Every now and then, Mother Nature drops an unexpected fitness test on us: snow. Unfortunately, this test happens outside the controlled environment most of us exercise in. Ergonomic foot wear? No–boots. Dry, stable, scientifically cushioned surfaces? No–ice, black ice, and slush. Climate control and low humidity–definitely not. Predictable weight loads, sets, and reps–no, the load is heavy and wet or light and fluffy, over in minutes or hours.
It’s a pretty random way to check how fit we are. Combine that with regular life wear and tear, and with the fact that a lot of what happens in conventional exercise may not be great for your back (not in my studio, but that’s another blog), and even the fit person can shovel their way into an episode of low back pain.
A few years ago, 2009, we had a snow storm right before Christmas. I had just done several well-received videos on biomechanics and exercises (www.youtube.com/optimalex). I headed out the door, grumbling about how much my own back was going to hurt, working against the elements all day; what a lightweight (sneer). Then it dawned on me: I knew enough anatomy and biomechanics, I should be able to figure out a better way of doing this.
And I did. I put it on a video, half as a joke for the holiday for the viewers of the exercise videos. Sort of a self parody, but with some actual, real, practical tips on how to shovel safely. Someone Tweeted it (Twit? Twote?), and it then proceeded to get more views than all the other videos combined. Unfortunately, some of the new viewers didn’t get the joke, and took it far too seriously. But those who got it, liked it, and I repost it on Facebook every December.
If I say so myself, though, I’ve used the technique several times since then, and taught the technique, and you know what? It IS easier on the back. So I’ve updated the video, with pop-ups to point out the parody parts, for anyone who doesn’t know the original videos.
If you’re tempted to shovel your own snow, here is personal trainer Bill’s Official Snow Shovel Technique (straight handle, not the curved ergonomic handle).
1. Chop and slide. Down chop a manageable quantity, depending on how wet the snow is, flip the handle, and slide the blade under.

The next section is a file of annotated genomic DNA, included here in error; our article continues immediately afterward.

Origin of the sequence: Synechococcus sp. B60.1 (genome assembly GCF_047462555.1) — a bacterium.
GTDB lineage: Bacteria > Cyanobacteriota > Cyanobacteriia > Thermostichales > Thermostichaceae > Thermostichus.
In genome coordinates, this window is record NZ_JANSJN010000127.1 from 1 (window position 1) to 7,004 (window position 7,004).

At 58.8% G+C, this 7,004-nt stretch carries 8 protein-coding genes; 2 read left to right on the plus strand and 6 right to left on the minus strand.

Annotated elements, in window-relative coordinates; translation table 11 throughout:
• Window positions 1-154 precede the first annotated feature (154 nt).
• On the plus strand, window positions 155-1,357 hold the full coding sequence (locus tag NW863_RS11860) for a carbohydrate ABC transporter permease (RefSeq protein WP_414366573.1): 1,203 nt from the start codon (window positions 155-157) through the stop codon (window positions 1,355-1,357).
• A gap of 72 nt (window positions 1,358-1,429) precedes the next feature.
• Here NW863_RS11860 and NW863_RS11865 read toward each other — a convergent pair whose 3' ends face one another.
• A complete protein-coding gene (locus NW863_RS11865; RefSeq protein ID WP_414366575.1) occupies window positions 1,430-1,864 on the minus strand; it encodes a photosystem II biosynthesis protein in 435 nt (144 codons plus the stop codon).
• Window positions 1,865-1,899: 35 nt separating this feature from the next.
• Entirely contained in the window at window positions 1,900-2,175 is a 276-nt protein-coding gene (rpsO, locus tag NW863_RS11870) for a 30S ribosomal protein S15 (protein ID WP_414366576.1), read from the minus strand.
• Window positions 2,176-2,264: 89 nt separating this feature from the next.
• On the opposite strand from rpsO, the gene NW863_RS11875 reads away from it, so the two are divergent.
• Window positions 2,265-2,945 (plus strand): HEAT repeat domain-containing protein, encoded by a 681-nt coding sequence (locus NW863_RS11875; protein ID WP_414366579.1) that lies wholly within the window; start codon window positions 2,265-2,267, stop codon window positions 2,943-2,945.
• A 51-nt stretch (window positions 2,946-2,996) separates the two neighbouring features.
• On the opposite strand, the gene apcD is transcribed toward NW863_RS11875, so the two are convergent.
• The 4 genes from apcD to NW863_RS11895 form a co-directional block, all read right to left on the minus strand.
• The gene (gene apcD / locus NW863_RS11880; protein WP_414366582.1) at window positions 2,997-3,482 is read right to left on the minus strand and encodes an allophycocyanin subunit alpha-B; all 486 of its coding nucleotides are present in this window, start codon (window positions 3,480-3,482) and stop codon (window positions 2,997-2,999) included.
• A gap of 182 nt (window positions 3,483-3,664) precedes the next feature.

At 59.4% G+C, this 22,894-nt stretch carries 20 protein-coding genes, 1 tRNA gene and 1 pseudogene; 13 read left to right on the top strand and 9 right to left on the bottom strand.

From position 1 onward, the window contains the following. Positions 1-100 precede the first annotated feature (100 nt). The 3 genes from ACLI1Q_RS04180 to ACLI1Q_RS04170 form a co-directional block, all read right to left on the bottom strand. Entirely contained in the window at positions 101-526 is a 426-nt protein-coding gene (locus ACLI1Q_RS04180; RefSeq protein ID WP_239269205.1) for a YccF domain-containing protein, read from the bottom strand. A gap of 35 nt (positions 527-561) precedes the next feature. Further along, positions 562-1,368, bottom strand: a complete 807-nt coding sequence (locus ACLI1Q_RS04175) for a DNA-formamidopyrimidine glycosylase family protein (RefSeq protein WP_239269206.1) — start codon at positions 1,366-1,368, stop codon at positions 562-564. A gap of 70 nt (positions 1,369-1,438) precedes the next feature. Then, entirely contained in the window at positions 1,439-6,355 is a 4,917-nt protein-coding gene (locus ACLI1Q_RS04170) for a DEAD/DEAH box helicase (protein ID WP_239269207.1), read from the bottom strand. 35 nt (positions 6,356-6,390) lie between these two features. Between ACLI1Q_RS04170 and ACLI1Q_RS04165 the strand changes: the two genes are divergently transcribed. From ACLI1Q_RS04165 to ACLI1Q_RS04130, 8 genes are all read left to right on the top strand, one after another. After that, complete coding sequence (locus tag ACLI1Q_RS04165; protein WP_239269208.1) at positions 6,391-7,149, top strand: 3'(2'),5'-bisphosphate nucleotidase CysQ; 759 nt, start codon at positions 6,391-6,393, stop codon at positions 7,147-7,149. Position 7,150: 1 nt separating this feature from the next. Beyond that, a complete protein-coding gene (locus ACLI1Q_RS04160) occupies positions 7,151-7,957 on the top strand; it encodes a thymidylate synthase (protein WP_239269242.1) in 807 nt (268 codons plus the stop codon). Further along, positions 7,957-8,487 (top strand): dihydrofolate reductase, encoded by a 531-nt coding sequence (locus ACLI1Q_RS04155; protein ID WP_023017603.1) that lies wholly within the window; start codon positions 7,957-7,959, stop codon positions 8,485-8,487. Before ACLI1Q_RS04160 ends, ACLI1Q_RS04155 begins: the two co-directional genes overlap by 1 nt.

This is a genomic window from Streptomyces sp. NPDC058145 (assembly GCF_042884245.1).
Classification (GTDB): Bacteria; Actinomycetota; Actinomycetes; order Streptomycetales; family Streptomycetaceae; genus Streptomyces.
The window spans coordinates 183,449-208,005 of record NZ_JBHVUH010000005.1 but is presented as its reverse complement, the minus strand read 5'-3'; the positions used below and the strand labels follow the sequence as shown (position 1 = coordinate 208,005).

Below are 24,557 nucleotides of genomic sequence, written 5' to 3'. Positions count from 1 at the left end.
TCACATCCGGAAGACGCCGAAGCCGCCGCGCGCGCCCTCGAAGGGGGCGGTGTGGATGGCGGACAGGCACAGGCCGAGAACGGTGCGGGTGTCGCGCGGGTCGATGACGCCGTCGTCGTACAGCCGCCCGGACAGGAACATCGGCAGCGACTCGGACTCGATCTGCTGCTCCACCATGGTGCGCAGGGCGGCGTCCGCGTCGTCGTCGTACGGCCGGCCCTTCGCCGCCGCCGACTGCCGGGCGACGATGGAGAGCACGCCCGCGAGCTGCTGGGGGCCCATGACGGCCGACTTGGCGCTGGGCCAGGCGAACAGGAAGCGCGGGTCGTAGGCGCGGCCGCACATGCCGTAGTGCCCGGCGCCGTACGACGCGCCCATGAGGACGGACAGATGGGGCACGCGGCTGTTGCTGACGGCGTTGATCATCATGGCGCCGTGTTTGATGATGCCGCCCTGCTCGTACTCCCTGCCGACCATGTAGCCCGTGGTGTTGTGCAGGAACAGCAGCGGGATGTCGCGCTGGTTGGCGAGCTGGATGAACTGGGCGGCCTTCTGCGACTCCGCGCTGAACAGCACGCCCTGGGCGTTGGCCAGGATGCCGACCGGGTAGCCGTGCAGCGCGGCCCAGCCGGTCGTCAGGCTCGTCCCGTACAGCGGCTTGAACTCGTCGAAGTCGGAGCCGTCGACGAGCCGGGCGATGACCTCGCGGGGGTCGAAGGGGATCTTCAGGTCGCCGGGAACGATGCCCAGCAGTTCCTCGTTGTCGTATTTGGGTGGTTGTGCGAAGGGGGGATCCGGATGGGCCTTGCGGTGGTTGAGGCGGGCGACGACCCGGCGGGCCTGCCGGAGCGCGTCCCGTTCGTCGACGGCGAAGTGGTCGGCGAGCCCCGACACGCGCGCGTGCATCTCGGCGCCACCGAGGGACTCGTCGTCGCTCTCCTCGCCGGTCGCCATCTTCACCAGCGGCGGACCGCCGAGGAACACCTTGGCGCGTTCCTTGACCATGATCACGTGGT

2. Lever, don’t lift. Put the handle across your thigh, up by the hip, lock your elbow above the grip, and squat down. Put all your weight on the grip, and the shovel will lever the blade and snow up.
3. Grab the handle with your free hand and stand up straight. Your free hand is the one closest to the snow. Grab the handle as close to the snow as you can. This creates a fulcrum with your grip hand at one end, the snow on the other end, and your other hand much closer to the snow. Don’t flex your biceps; just hold the handle. This creates a long lever for the grip hand, and a short one for the snow. Now you stand up with both hands on the shovel. Let the lever do the work.
4. Turn, don’t twist. A standard, back-safety cliché, because the discs in your back don’t like to be wrung out like a dish towel. Rather than throwing the snow to the side, and risk twisting your spine, you step towards where you want to drop the snow. Your shoulders, the shovel, and your hips should stay in the same plane; move your feet to change direction.
5. Rotate the shovel to drop the snow. Try not to “muscle” the shovel and snow; remember, you may be here for a while, so pace yourself. Besides, you’re bundled up, no one can see your ripped guns anyway.
Here’s a link to the updated video. The technique is demonstrated at the 2:00 mark, so if you want to skip the biomechanics, physics, and pop-up wisecracks, it takes two more minutes to demonstrate.
Of course, if you’re really concerned about protecting your back, a snow blower is good too. And if someone else does it, even better.